Try changing the alpha (try .1) on the plot above to see the effect of this approach

Try creating a hexbin plot.

small_df.hvplot.hexbin(x="longitude", y="latitude", alpha=0.8)


To avoid some of the problems of traditional scatter/point plots we can use Datashader, which aggregates data into each pixel without any arbitrary parameter settings. In hvplot we can activate this capability by setting datashade=True.

    x="longitude", y="latitude", datashade=True, dynspread=True

Here you can see all of the rich detail in this set of thousands of wave heights. If you have a live Python process running, you can zoom in and see additional detail at each zoom level, without tuning any parameters or making any assumptions about the form or structure of the data. We’ll come back to Datashader later, but for now the important thing to know about it is that it lets us work with arbitrarily large datasets in a web browser conveniently.

Note that the .hvplot() API works here because unlike the other .plot libraries, hvplot doesn’t just target Pandas objects. Instead hvplot can be used with:

  • Pandas : DataFrame, Series (columnar/tabular data)

  • xarray : Dataset, DataArray (labelled multidimensional arrays)

  • Dask : DataFrame, Series (distributed/out of core arrays and columnar data)

  • Streamz : DataFrame(s), Series(s) (streaming columnar data)

  • Intake : DataSource (data catalogues)

  • GeoPandas : GeoDataFrame (geometry data)

  • NetworkX : Graph (network graphs)


Select a subset of the data, e.g. only magitudes >5 and plot them with a different colormap (valid cmap values include ‘viridis’, ‘Reds’ and ‘magma’):

df[df.mag>5].hvplot.scatter(x='longitude', y='latitude', datashade=True, cmap='Reds')

A Note on points#

As a final note, we should really use hvplot.points instead of hvplot.scatter in this instance. The former does not exist in the standard pandas .plot API which is why we have used hvplot.scatter up until now.

The reason scatter is inappropriate is that it implies that the y-axis (latitude) is a dependent variable with respect to the x-axis (latitude). In reality, this is not the case, as waves can happen anywhere on the Earth’s two-dimensional surface. For this reason, it is best to use hvplot.points for wave locations, as will be explained further in the next notebook.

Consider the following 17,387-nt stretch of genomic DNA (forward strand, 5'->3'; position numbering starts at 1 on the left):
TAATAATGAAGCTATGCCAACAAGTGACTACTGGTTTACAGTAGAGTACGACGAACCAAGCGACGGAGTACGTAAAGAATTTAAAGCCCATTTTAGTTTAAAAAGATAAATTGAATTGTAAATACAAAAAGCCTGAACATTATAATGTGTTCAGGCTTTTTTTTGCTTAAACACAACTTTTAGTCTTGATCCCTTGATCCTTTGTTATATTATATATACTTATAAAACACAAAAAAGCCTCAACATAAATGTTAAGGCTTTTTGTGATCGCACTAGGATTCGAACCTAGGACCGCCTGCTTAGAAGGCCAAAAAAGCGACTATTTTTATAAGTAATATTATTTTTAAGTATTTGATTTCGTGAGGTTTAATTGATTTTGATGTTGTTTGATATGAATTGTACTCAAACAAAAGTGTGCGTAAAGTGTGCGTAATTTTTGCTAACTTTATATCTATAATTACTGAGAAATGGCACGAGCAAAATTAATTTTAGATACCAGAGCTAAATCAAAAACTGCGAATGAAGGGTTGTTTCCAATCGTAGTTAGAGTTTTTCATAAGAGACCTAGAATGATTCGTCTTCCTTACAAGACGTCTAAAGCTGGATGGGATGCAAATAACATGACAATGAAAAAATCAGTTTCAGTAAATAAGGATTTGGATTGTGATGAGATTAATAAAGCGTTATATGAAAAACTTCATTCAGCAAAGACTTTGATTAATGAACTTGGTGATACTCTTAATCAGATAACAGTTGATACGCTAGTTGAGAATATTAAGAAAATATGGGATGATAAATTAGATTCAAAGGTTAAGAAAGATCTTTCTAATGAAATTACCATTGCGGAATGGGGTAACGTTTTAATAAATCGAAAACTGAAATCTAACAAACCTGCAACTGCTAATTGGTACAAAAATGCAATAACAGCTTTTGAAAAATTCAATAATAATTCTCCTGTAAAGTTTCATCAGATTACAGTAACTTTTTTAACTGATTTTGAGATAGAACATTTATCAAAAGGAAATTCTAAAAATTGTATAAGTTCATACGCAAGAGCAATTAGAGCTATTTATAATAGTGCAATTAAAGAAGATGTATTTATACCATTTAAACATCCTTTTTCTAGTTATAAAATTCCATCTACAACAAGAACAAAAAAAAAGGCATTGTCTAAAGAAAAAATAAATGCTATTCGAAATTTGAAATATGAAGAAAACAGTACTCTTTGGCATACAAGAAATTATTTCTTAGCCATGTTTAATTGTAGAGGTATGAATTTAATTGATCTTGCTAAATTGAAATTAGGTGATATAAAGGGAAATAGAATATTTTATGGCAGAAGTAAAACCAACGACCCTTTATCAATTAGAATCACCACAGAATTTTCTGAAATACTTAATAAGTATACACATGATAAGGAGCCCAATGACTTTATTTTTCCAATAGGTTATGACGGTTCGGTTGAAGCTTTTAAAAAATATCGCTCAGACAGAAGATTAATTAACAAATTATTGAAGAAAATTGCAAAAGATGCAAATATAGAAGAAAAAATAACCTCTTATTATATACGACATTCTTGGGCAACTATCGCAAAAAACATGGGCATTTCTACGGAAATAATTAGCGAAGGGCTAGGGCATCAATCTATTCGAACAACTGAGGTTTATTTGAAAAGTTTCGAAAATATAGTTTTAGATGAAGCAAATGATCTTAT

small_df.hvplot.points(x="longitude", y="latitude", datashade=True)

Statistical Plots#

Let’s dive into some of the other capabilities of .plot() and .hvplot(), starting with the frequency of different wind gusts.

As a first pass, we’ll use a histogram first with plot.hist on the small data, then with .hvplot.hist on the full dataset.


Similarly we can create a histogram of the whole dataset using hvplot:

df.hvplot.hist(y="gst", bin_range=(0, 10), bins=50)


Create a kernel density estimate (kde) plot of wind gust speed using the smaller small_df:

Categorical variables#

Next we’ll categorize the waves based on wind gusts. You can read about all the different variables available in this dataset here.

First we’ll use pd.cut to split the small_dataset into gust categories.

import numpy as np
import pandas as pd
gust_bins = [-np.inf, 4, 8, np.inf]
gust_names = ["Tame", "Gusty", "Blown Away"]
gust_class_column = pd.cut(small_df["gst"], gust_bins, labels=gust_names)

small_df.insert(1, "gust_class", gust_class_column)
# handy: in case we need to modify the "gust_class", we can drop it from our data frame in order to re-add it
# small_df = small_df.drop(['gust_class'], axis=1)

We can now use this new categorical variable to group our data. First we will overlay all our groups on the same plot using the by option:

small_df.hvplot.hist(y="wvht", by="gust_class", alpha=0.6)

NOTE: Click on the legend to turn off certain categories and see what is behind them.


Add subplots=True and width=300 to see the different classes side-by-side. The y-axis will be linked, so try zooming.


To use a widget to toggle between classes, use the groupby option, here in a bivariate plot:

small_df.hvplot.bivariate(x="wvht", y="gst", groupby="gust_class")

Exploring further#

These visualizations just touch the surface of what is available from hvPlot. To see many more examples, study the hvPlot website. The following section will focus on how to put these plots together once you have them, linking them to understand and show their relationships.